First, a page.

Tuesday, July 8, 2008

Aliens Overstaying U.S. Visas Turn Green

LOS ANGELES -- (TYDN) University of Southern California scientists are to announce Wednesday the discovery of a novel gene therapy procedure they believe could monitor the newest wave of alien immigration to the United States, TheYellowDailyNews has learned.

The therapy, developed by USC researchers and associates in Iraq's Fallujah Lab with funding from the U.S. Department of Homeland Security, allows for the identification of immigrants who have stayed beyond their legal allowance by changing the color of their skin to an easily identifiable green after the expiration date of their Visas.

"The largest source of illegal immigrants is formerly legal immigrants," said Terrance Aviviendo, a spokesman for the Department of Homeland Security and a naturalized citizen told TheYellowDailyNews in an exclusive interview. "This is a safe, effective way of making sure that the people in our country are not aliens endangering our population. Illegal aliens in this country will become green, and that's how we'll know their illegal aliens."

New technologies for controlling immigration to the United States have accelerated in the aftermath of a series of calamities that have struck neighboring Mexico and Latin and South America.

Most regularly used immigrant tracking devices -- such as chip implants like those used by many American's in lieu of credit cards and plastic driver's licenses -- have proven too easy to remove. Still, watchdog groups are criticizing the invasiveness of the gene therapy procedure, and they wonder aloud why the government would chose to mutate illegal aliens into the color green.

"It just doesn't make sense why aliens would be the color green," Aliens Against Being Green Coalition spokesman Harold Green told TheYellowDailyNews in an exclusive interview. "This smacks of racism."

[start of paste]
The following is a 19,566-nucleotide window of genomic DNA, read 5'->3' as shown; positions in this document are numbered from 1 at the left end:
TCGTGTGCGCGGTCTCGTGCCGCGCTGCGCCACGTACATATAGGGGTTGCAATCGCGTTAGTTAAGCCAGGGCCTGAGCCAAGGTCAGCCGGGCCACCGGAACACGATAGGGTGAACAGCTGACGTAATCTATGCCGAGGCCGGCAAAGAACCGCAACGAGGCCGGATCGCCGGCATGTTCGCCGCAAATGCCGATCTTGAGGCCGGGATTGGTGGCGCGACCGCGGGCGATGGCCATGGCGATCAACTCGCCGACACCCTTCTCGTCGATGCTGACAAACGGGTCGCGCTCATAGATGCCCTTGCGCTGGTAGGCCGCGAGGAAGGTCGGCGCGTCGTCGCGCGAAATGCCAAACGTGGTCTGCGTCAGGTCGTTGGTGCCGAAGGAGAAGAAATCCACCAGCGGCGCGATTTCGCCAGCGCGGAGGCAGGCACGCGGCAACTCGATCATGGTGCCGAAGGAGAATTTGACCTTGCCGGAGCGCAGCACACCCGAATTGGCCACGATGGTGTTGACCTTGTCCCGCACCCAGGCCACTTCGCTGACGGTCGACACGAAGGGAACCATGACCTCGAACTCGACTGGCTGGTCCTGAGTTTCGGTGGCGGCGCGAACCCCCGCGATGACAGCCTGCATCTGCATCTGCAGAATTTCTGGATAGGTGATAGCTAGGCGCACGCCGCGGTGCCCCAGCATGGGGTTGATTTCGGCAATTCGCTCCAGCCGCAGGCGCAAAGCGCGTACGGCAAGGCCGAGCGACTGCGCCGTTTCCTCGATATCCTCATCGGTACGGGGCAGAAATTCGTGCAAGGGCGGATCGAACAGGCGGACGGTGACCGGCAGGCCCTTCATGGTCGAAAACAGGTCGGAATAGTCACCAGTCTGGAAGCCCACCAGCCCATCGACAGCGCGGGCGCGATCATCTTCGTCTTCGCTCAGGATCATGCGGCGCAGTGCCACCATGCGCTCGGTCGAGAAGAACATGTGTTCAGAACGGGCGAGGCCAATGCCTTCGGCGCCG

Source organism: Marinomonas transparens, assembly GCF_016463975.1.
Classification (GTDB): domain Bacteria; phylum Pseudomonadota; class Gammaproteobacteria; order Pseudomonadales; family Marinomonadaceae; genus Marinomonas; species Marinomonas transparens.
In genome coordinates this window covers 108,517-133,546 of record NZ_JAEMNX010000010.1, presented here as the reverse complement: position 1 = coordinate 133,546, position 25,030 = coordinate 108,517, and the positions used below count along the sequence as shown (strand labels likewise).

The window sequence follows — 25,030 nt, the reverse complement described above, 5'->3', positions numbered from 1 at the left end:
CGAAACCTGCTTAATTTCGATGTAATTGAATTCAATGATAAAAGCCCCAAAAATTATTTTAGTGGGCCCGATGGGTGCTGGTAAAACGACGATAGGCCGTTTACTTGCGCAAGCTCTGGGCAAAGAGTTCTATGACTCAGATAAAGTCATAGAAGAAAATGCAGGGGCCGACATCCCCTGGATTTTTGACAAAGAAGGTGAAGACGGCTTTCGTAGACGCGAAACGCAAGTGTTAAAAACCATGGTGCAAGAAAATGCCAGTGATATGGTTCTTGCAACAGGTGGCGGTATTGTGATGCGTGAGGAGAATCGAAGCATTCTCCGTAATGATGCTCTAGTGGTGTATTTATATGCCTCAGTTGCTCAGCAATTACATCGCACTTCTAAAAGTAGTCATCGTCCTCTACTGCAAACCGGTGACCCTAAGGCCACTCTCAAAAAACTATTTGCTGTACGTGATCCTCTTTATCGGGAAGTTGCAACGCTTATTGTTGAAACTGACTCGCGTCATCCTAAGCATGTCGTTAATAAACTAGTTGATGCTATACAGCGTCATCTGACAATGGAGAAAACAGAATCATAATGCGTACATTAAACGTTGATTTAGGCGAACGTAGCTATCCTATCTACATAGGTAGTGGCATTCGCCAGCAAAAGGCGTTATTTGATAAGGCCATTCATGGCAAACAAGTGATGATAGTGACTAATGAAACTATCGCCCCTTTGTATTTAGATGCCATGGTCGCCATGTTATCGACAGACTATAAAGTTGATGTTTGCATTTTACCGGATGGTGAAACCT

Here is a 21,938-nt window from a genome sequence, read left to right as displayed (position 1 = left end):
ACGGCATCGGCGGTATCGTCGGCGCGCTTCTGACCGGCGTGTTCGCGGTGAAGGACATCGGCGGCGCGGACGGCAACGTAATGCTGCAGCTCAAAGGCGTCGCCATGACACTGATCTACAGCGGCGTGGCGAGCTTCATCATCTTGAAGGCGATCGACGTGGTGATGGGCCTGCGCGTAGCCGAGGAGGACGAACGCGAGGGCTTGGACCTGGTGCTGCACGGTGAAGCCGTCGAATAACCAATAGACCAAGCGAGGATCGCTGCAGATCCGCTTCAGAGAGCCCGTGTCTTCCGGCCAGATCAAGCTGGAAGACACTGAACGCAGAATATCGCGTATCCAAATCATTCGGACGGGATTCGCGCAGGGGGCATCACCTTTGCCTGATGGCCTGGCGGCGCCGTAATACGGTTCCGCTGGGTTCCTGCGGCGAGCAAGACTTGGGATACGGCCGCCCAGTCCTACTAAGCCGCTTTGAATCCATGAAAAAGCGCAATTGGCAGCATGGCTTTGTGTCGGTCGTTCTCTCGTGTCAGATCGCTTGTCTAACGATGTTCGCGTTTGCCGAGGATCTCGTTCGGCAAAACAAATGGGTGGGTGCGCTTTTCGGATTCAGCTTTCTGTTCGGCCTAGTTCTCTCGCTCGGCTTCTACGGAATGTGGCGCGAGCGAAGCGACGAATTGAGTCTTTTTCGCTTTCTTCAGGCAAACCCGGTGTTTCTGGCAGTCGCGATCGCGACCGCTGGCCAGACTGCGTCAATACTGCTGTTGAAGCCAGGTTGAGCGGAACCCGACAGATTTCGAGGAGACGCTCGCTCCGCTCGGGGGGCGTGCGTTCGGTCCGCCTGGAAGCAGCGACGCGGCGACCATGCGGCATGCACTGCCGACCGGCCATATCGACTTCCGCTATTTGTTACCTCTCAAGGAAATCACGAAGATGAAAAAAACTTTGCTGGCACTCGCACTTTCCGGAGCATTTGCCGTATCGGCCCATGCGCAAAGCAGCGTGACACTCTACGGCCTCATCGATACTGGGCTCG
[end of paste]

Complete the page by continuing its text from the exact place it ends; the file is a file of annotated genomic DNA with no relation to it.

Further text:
Still, the new procedure is administered like a vaccine with a simple synthetic virus, Pox Americana, based on the J. Craig Venter Institute's biofuel bug.

"Gene therapy is finally beginning to deliver on its considerable promise," said Jason Gobackens, the USC gene therapy researcher whose discoveries led to the immigration coloring schematic. "This is a safe, humane approach to monitoring illegal aliens, which will allow all legal residents to breathe a little easier."

While skin color might seem like a difficult thing to change, Gobackens said it's relatively easy to alter a human's most visible identity marker via genetically engineered reprogramming.

"It's just throwing a few genetic switches," he said. "Red heads with pale skin exist because of a mutation to a single gene. We're just remaking people green through the same process that nature would use."

The new advance is particularly notable because of the time-release aspect of the device. The therapy can be calibrated to begin its skin color changing at any time from one week after application until the death of the receiver.

"It all stems from the HIV treatment," said Dr. Harry Toronto, the Nobel laureate professor of virology at Harvard Medical School, and a leading researcher in the team that discovered the long-awaited cure for HIV. "When we figured out how to manipulate the mechanism that viruses use to lie dormant, it opened a lot of doors."

Immigration has become an increasingly important topic in U.S. political circles, in part due to a dramatic increase in refugees fleeing the widening war that has engulfed the continent since the United States invaded Venezuela last August. The situation at the U.S. border, and all across the Americas, has been worsened by a record 11 Category Five hurricanes that have flattened several parts of the continent.

Some analysts estimate that more than 15 million people have applied for entry into the United States in the last five months alone. About 40,000 will be granted permanent visas. Several million more will be given temporary work visas -- the reason why they will turn green when their visas expire, the government said.

Photo: Garette